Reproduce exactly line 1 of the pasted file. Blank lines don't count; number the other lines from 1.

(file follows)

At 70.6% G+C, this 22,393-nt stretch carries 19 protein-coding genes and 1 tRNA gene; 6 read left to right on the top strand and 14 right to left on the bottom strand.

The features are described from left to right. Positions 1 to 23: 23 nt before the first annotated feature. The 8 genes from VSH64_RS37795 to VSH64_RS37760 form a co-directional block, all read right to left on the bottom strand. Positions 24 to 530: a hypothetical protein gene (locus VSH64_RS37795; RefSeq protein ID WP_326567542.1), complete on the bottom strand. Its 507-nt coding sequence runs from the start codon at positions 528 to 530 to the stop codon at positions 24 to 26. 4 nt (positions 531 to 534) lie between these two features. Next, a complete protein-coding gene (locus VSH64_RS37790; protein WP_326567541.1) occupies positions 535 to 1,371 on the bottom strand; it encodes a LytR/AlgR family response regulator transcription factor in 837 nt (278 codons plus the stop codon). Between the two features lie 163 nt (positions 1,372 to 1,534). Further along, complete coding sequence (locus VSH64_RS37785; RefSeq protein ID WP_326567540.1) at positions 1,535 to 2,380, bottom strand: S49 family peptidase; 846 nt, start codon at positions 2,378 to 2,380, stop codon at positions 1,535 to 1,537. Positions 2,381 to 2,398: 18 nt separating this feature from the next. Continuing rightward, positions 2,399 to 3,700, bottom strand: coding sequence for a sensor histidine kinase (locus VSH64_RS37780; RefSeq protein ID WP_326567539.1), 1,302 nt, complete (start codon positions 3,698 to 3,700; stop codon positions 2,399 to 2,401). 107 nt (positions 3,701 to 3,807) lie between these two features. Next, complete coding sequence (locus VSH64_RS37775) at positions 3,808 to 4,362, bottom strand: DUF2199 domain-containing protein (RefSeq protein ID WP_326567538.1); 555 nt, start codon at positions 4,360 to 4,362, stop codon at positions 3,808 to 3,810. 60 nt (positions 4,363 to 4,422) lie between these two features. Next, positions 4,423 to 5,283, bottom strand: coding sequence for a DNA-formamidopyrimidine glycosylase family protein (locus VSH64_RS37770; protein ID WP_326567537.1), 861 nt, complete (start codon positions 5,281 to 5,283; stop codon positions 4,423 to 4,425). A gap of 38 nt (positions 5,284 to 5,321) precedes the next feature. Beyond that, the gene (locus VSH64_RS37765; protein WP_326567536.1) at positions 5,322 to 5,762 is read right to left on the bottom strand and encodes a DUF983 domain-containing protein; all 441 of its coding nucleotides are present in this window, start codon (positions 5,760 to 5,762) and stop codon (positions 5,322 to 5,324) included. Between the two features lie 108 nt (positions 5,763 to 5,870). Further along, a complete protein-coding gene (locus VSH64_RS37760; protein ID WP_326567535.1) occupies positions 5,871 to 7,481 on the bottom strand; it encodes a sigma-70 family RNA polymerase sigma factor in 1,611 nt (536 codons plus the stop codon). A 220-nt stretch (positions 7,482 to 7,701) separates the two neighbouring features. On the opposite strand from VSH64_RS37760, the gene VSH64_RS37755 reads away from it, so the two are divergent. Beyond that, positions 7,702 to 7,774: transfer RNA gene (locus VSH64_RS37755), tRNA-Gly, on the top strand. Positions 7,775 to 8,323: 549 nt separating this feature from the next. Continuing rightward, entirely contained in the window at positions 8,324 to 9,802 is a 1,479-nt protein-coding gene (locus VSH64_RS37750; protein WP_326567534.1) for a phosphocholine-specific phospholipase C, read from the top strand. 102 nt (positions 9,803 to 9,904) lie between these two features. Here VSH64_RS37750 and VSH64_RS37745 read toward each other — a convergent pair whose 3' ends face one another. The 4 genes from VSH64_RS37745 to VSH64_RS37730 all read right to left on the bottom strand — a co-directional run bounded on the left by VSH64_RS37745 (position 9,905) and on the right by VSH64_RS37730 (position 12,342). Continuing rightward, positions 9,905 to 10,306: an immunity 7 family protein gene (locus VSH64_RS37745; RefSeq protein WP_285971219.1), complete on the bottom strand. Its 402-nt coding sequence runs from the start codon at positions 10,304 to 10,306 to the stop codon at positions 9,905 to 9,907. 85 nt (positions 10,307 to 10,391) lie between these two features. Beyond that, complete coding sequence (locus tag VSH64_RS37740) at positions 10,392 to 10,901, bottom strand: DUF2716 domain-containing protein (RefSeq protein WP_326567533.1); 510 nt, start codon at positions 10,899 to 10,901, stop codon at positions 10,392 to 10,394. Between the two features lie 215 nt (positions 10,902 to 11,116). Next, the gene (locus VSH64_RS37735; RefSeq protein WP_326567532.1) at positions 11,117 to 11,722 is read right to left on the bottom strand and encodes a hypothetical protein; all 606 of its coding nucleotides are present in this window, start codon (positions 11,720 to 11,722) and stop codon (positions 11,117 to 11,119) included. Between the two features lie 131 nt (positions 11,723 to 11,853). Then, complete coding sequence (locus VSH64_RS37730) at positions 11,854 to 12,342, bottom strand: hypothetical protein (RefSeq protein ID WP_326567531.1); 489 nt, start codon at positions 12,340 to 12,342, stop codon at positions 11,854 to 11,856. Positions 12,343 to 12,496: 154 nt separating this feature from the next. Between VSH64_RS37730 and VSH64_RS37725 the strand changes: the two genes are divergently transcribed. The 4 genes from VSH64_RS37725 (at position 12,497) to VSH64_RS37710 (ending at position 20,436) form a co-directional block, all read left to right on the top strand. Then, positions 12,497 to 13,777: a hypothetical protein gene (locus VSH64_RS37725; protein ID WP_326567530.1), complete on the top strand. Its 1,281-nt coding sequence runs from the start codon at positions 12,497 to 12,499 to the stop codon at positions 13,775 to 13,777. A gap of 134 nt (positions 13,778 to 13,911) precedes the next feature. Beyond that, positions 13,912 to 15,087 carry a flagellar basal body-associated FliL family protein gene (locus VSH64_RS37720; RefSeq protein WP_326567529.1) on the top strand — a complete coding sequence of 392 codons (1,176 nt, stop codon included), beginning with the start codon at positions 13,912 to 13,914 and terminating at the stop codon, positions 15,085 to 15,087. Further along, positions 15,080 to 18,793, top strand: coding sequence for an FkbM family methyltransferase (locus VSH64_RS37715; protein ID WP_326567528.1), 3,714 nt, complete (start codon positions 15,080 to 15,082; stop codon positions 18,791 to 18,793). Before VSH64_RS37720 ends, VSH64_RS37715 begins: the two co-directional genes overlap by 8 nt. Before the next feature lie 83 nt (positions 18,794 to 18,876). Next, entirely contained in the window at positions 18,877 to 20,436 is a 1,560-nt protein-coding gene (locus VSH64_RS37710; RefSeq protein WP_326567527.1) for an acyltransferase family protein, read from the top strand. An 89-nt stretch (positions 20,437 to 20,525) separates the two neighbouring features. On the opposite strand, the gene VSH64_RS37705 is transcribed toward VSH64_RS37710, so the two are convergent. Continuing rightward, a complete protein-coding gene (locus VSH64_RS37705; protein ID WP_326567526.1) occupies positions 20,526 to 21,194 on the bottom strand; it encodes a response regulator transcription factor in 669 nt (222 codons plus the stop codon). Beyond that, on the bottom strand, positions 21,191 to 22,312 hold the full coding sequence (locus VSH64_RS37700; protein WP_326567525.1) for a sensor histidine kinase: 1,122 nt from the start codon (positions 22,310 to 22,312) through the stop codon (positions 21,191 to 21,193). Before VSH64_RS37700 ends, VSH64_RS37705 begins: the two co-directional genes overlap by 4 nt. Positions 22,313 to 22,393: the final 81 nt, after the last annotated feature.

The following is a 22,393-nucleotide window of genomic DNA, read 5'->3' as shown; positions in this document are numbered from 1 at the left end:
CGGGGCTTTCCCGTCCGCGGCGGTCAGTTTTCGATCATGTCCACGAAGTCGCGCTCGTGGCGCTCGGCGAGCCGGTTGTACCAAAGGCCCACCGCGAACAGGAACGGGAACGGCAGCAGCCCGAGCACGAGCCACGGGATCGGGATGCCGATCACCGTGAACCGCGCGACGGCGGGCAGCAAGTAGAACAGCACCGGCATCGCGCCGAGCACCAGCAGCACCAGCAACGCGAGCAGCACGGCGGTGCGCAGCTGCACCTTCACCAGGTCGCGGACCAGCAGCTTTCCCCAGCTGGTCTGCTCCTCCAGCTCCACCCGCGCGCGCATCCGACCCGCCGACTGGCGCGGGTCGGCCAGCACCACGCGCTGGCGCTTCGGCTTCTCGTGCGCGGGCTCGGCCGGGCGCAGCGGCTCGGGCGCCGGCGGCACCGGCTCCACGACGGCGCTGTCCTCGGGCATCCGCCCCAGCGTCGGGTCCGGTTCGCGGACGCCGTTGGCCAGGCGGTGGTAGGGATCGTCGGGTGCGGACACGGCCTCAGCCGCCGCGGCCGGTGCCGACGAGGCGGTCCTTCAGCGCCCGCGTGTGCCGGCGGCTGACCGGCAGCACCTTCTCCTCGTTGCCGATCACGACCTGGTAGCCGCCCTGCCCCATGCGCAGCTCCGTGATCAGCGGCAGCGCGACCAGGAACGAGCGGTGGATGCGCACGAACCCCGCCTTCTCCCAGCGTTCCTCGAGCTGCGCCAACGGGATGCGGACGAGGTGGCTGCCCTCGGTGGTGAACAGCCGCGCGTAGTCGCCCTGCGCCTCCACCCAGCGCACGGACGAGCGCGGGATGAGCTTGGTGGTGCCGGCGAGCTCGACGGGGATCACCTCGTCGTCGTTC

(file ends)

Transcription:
At 70.6% G+C, this 22,393-nt stretch carries 19 protein-coding genes and 1 tRNA gene; 6 read left to right on the top strand and 14 right to left on the bottom strand.